Joe Hill, John Connelly, Sarah Pinborough, Juliet E McKenna (who I know of largely through her column for Albedo One), those authors I've already mentioned. All cool, and by all accounts lovely and personable. But I did my thing. The panel I sat on was fine - Frances Hardinge won the best fantasy novel award on the Sunday - but I got the impression of a kind of two-tier heirarchy there. My friends and I talk bollocks. Others talk bollocks, too, but they're slightly posher about it and mostly do the same thing in wine bars rather than the Railway Tavern. And the two tier system often revolves around indies and small press thinking the traditional guys look down on them, the traditional guys assuming the indie don't make any money...or just their perception...I don't think anyone really knows what it's like for anyone else, and we're all in largely the same boat. To be honest, some people seem a little irritated by the whole thing. Personally, I really don't give a shit. We're all still people, whether we turn our noses up at someone else or not. Case in point, in the panel, one lady blanched at the mention of poo. I think the Railway Tavern's more me. I've no delusions of grandeur but if that's their thing, then that's fine, too, isn't it?

Best for me, though, wasn't the panel, or seeing those authors I've heard about over the years, but the ones I love - friends from FB I've known for years and never met, and friends I've known for years and have met. And twenty or more people stayed 'til midnight to come to my reading of 'Left to Darkness', which was a really nice surprise.

Having a quiet beer with Matt Shaw, who I've known for years now, was a highlight, too. Awesome, humble, and taller than he looks online.

Saturday 24th October

Friday, I did what I came to do. Saturday was always going to be about having a mooch and hanging out with friends. Pictured below, Paul Feeney, Andrew Freudenberg, Rich Hawkins (nominated in the best horror category - lost out to Adam Nevill, but Adam's a worthy winner so all good) and Adam Millard. Hung out with some new friends on the Sinister Horror Company table, too, a relatively new press run by Justin Park, Daniel Chant, and Duncan Bradshaw - passionate, professional, and I think well worth their salt. Nice fellas. All in all, Saturday turned out to be a win. A ton of people went out for a curry earlier in the evening, came back and had a disco. Yes...rather like a school reunion. I poked my head in at the disco once, for maybe ten seconds. Thirty-odd people doing the Macarena. Not my bag. Went back to the bar.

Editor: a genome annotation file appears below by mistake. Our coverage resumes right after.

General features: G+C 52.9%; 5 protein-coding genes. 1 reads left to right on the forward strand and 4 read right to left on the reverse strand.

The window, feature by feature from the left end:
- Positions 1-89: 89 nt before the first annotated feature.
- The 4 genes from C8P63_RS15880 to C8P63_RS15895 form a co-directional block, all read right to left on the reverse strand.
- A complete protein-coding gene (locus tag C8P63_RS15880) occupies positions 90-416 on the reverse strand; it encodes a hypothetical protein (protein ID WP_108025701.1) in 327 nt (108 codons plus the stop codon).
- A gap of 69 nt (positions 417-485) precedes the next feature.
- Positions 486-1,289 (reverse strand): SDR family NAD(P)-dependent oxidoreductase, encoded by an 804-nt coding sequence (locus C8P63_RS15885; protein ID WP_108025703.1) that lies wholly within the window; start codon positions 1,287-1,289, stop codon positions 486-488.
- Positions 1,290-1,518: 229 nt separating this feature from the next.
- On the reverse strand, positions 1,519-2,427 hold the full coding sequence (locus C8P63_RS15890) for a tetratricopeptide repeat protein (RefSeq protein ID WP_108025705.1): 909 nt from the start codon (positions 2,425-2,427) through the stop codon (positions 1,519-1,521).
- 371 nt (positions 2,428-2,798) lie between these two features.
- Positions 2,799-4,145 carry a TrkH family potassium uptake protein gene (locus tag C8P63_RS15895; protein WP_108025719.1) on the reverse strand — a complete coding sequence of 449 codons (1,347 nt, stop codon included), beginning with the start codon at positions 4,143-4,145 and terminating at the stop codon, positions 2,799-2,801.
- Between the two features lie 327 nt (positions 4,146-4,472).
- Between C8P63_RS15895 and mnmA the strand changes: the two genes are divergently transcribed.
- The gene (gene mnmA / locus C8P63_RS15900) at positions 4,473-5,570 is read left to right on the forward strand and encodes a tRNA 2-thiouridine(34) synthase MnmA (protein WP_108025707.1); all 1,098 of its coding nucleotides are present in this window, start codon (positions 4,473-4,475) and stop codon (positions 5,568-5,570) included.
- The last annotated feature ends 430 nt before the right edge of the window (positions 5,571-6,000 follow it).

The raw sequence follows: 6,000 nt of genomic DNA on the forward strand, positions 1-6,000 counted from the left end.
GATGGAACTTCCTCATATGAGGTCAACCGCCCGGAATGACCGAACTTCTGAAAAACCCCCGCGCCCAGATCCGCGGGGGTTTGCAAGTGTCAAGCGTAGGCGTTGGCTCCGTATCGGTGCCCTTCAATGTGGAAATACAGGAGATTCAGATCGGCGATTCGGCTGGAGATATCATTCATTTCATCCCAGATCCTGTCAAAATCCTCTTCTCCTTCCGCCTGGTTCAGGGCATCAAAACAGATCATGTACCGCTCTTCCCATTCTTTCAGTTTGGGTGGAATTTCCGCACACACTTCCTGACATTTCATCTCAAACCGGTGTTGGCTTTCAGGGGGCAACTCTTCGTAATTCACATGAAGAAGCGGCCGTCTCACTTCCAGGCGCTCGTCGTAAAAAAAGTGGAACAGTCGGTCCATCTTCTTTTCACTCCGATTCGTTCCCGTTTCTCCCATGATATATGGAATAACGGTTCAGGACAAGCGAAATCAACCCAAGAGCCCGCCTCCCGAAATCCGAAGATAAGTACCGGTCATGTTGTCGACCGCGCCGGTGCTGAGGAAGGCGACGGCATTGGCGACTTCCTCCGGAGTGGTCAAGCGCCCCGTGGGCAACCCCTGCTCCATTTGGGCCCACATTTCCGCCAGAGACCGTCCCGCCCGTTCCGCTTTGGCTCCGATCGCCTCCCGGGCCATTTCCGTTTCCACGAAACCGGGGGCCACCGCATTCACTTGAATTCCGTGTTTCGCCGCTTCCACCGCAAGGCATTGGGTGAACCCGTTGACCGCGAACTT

Much of the convention did feel like a school reunion, or a business meeting. It's a little more...salubrious...than I'm used to. Fine, nice, brilliantly organised and well worth the price of the ticket. Will I go every year? I don't think so, but I'd certainly do another. All told this weekend cost something more than £400 for three days. For a guy who lives in a shed, that's a big wad of money. For others, with money to burn, probably a drop in the ocean. Something smaller, more intimate next year, though. Probably go along to HorrorCon, rather than FCon, for preference. If you're a reader, fan, writer, in the bookish business at all - FCon's very worthwhile and there's something for everyone.

Met Kit Power, too, and Vix Kirkpatrick, and Jim Mcleod, and Graeme Reynolds and Chris Barnes and Emma Audsley, and...a lot of other people. Kit's reading, which a bunch of people stayed 'til midnight for, was a cracker.

But here, this, was what it was about for me - hanging out with old friends and some other old friends I met for the first time over the weekend:



Sunday 25th October

I was tired, I guess. The only thing I was particularly interested in was watching Rich Hawkins at the awards' ceremony. But I'd walked twenty miles (really) over the two days and my feet hurt and I missed my family. So, I left.

General thoughts on travel? I guess I didn't think it worth it, or enjoyable, or particularly pleasant. I'm only six feet two inches high...but the outside world must be designed for hobbits. The proportions of almost everything seem mean, calculated to save space, or money...which leads to the next point. I feel like a time traveller, in a way. I'm out of touch, yes, but after a trip to a city outside the county (I like Norwich just fine) I remembered why I don't much enjoy travelling. Mostly, because I feel it's a bit shit.

Cities are the same everywhere, and many English cities almost identical. On the train routes, or near the airport, everything is drab, dire, rundown. Broken windows, tiny homes, dirty and littered streets. Urban regeneration seems to mean turning waterfront warehouses into tiny apartments and expensive pubs. On the whole, just worn out. Maybe once these places felt vibrant and interesting. Not to me. They're choke points, designed to wring the sustenance from travellers, like a sphincter in a digestive system and one that survives on money and souls. Vampiric. I found Nottingham unrelentingly grey. Perhaps the locals do, too, because many seem to paint themselves orange, maybe so they see some colour when they look in the mirror at least, or perhaps just to plaster over the look of horror in their faces.